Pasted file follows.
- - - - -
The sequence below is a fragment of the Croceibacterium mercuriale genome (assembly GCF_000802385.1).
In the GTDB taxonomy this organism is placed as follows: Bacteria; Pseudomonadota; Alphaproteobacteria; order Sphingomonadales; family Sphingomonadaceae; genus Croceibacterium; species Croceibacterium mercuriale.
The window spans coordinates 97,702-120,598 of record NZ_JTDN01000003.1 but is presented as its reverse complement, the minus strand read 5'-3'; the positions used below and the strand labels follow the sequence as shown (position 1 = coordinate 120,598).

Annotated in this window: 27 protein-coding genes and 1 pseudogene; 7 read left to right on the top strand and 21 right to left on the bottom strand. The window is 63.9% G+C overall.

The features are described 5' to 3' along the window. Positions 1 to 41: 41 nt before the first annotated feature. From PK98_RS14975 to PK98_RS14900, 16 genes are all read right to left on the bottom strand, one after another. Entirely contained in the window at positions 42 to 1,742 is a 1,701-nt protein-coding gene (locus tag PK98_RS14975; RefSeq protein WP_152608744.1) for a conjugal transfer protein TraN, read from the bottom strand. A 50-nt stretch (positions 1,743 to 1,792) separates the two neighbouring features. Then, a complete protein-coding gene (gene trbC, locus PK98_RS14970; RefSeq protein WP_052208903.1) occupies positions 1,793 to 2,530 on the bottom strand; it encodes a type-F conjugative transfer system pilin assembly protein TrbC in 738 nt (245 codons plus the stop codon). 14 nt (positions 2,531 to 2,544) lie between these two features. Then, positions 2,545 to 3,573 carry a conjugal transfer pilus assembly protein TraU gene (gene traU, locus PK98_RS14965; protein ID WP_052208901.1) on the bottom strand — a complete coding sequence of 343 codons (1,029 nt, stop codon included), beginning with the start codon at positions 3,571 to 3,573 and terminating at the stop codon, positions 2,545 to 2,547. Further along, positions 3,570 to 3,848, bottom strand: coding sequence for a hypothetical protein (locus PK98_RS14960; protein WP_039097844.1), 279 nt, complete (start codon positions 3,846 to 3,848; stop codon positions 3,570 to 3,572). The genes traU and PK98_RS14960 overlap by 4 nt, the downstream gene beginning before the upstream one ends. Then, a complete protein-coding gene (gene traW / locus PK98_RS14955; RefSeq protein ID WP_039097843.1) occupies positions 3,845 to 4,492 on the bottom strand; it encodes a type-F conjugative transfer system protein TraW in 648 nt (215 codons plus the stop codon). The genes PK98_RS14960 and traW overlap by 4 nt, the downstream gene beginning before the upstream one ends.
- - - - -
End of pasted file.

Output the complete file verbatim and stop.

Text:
The sequence below is a fragment of the Croceibacterium mercuriale genome (assembly GCF_000802385.1).
In the GTDB taxonomy this organism is placed as follows: Bacteria; Pseudomonadota; Alphaproteobacteria; order Sphingomonadales; family Sphingomonadaceae; genus Croceibacterium; species Croceibacterium mercuriale.
The window spans coordinates 97,702-120,598 of record NZ_JTDN01000003.1 but is presented as its reverse complement, the minus strand read 5'-3'; the positions used below and the strand labels follow the sequence as shown (position 1 = coordinate 120,598).

Annotated in this window: 27 protein-coding genes and 1 pseudogene; 7 read left to right on the top strand and 21 right to left on the bottom strand. The window is 63.9% G+C overall.

The features are described 5' to 3' along the window. Positions 1 to 41: 41 nt before the first annotated feature. From PK98_RS14975 to PK98_RS14900, 16 genes are all read right to left on the bottom strand, one after another. Entirely contained in the window at positions 42 to 1,742 is a 1,701-nt protein-coding gene (locus tag PK98_RS14975; RefSeq protein WP_152608744.1) for a conjugal transfer protein TraN, read from the bottom strand. A 50-nt stretch (positions 1,743 to 1,792) separates the two neighbouring features. Then, a complete protein-coding gene (gene trbC, locus PK98_RS14970; RefSeq protein WP_052208903.1) occupies positions 1,793 to 2,530 on the bottom strand; it encodes a type-F conjugative transfer system pilin assembly protein TrbC in 738 nt (245 codons plus the stop codon). 14 nt (positions 2,531 to 2,544) lie between these two features. Then, positions 2,545 to 3,573 carry a conjugal transfer pilus assembly protein TraU gene (gene traU, locus PK98_RS14965; protein ID WP_052208901.1) on the bottom strand — a complete coding sequence of 343 codons (1,029 nt, stop codon included), beginning with the start codon at positions 3,571 to 3,573 and terminating at the stop codon, positions 2,545 to 2,547. Further along, positions 3,570 to 3,848, bottom strand: coding sequence for a hypothetical protein (locus PK98_RS14960; protein WP_039097844.1), 279 nt, complete (start codon positions 3,846 to 3,848; stop codon positions 3,570 to 3,572). The genes traU and PK98_RS14960 overlap by 4 nt, the downstream gene beginning before the upstream one ends. Then, a complete protein-coding gene (gene traW / locus PK98_RS14955; RefSeq protein ID WP_039097843.1) occupies positions 3,845 to 4,492 on the bottom strand; it encodes a type-F conjugative transfer system protein TraW in 648 nt (215 codons plus the stop codon). The genes PK98_RS14960 and traW overlap by 4 nt, the downstream gene beginning before the upstream one ends.